“It nearly provoked a suburban war,” one Collingwood administrator said. “Wren was furious … (Jock) McHale thought it was a set-up. (But) he (Coventry) didn’t believe in squealing.”
Coventry had boils on the back of his neck, which Murdoch was said to have targeted. The administrator said: “Murdoch knew he had the boils. They belted him until he exploded, and he got eight weeks – for retaliating.”
Collingwood won the Grand Final that season, but had to do so without a shattered Coventry. The dislike of Richmond rolled on.
5. IN THE NAME OF THE FATHER
Jack Dyer hated Collingwood, and he saw the embodiment of the club as its coach Jock McHale.
He wished he could have played against McHale, and knocked his block off. But the biggest name in Collingwood’s history had long since retired when Dyer terrorised the suburban ovals of Melbourne.
But when McHale’s son, John, known as Jock Jr., came on the scene as a player during the 1940s, it gave Dyer his chance to upset the Collingwood coach, and to further infuriate the Magpie faithful in a game in 1944.
He would explain years later: “”My dream, and I dreamed it often, was to crush McHale. But it was an impossible dream. Then lo and behold!! One day Jock McHale did line up on me … in a Collingwood jumper and for four premiership points. At last … So it wasn’t the old boy … so what? It was the fruit of his loins.”
It would be the only time in Dyer’s career he would be suspended – for four weeks. But young Jock Jr., perhaps emboldened by having a few drinks at a wedding he had attended earlier in the day, gave back as good as he got. He threw a punch back at the Richmond strongman and copped four weeks as well. He probably figured it was worth it.
6. HART ACHE
The Magpies appeared well placed to finally shrug off those dreaded ‘Colliwobbles’ in 1973 when the club finished on top of the ladder.
But a loss to Carlton in the second semi-final dented the confidence and it meant Collingwood had to meet Richmond in a sudden-death Preliminary Final to advance to the Grand Final.
That looked a near certainty at half-time when the Magpies led by six goals, and with Richmond’s most damaging player, Royce Hart, sitting on the bench as the 19th man, under a serious fitness cloud.
At one stage during the second term the difference had even bloated out to 45 points.
The Tigers figured Hart could not play in the Preliminary Final and the Grand Final a week later due to knee issues, but club powerbroker Graeme Richmond insisted there would be no next week if Hart didn’t come on.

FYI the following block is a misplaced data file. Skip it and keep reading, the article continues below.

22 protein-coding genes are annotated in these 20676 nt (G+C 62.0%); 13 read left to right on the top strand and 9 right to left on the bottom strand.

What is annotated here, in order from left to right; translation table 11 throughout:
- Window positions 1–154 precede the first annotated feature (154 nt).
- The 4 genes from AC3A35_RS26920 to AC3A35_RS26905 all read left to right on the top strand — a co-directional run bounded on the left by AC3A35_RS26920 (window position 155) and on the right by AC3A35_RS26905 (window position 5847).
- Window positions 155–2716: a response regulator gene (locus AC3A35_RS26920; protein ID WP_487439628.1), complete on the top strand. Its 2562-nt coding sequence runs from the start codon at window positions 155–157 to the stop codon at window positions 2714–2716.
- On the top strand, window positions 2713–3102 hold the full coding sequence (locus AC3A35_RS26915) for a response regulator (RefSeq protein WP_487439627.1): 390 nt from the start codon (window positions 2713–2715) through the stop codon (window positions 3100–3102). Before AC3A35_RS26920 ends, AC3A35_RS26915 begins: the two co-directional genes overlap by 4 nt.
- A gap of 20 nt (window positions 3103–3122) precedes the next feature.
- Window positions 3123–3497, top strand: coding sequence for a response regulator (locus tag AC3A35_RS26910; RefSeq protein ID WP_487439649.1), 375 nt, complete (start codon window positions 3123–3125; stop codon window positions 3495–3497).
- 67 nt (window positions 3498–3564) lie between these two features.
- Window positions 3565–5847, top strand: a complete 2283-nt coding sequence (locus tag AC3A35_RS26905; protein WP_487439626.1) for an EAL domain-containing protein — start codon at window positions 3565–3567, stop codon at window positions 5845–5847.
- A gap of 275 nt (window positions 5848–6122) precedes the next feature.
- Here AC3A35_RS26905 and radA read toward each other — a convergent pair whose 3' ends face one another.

So the Tigers introduced him and he kicked a team-lifting goal early in the third term as the Tigers booted six goals to two for the quarter. It was a sign of things to come as they overcame Collingwood to win by seven points.
Collingwood had been unceremoniously dumped from the finals in straight sets with coach Neil Mann saying: “Once again we walk away from the MCG disappointed.” Hart had inspired his team; and Richmond fans wouldn’t let Collingwood supporters forget it.
7. THE FLOGGING
Collingwood was never expected to defeat Richmond in the 1980 Grand Final, having risen from fifth position at the end of the home-and-away season on the back of some old-fashioned grit and Tom Hafey magic.
But no one expected the nature of the loss.
It would be a then record Grand Final defeat of 81 points, a humiliation of epic proportions. Six goals to two in the first term set the tone for the Tigers and a 43-point margin was in place at half-time.
Kevin Bartlett was dominant with seven goals, David Cloke kicked six, and Collingwood’s seventh loss in a Grand Final since 1958 was a fait accompli early in the third term as a host of frustrated supporters left the MCG.
It was the sixth straight loss that Collingwood had suffered at the hands of Richmond in a final since 1969. Deflated Magpie fans wished the Tigers had the same sort of curse on them as Collingwood seemed to have, and so many years on, Richmond hasn’t won another flag.
8. POACHING WARS
The enmity between Collingwood and Richmond had a Cold War feel to it in the 1980s. It wasn’t quite the USA versus USSR – no one fortunately had fingers on the red button – but the hatred was as intense as it could be.
A poaching war in the early 1980s pushed both clubs almost to the point of distraction and financial ruin.
Collingwood fixed its sights on David Cloke, who had just turned 28, heading into 1983, and while Richmond resisted, the VFL Appeals Board granted the big man a pathway to Vic Park.
But it turned to full-scale war when Geoff Raines sought a release to join the Magpies after a contract standoff. There were legal jabs and a showdown between the two clubs, but Raines was granted leave for Collingwood.
The Magpies beat the Tigers twice that season. On one of those occasions the club’s banner provocatively read: “Out in the Woods, without a Cloke, and it Raines”.
But Richmond – the club and its football administrator Graeme Richmond – plotted revenge. They made a play for one of Collingwood’s favourite sons, Peter Daicos, and for a time the star Magpie gave it plenty of consideration before rejecting it.
But Phillip Walsh, Collingwood’s best first year player in 1983, was poached from under Collingwood’s nose. It was said Richmond “bluntly told the football world that cost was no obstacle” and Walsh and later Jon Annear were prepared to head to the Federal Court before ending up at Punt Road.
The Magpies hit back again in 1985 when it managed to secure Tigers forward Brian Taylor, who would eventually go onto kick a century of goals a year later. But for all the changes, what hurt the most was the financial bottom line. It was just another sign that these two great clubs –and their supporters – don’t like one another, and that hasn’t changed to this day.
David Cloke was at the centre of the poaching wars between Collingwood and Richmond during the 1980s.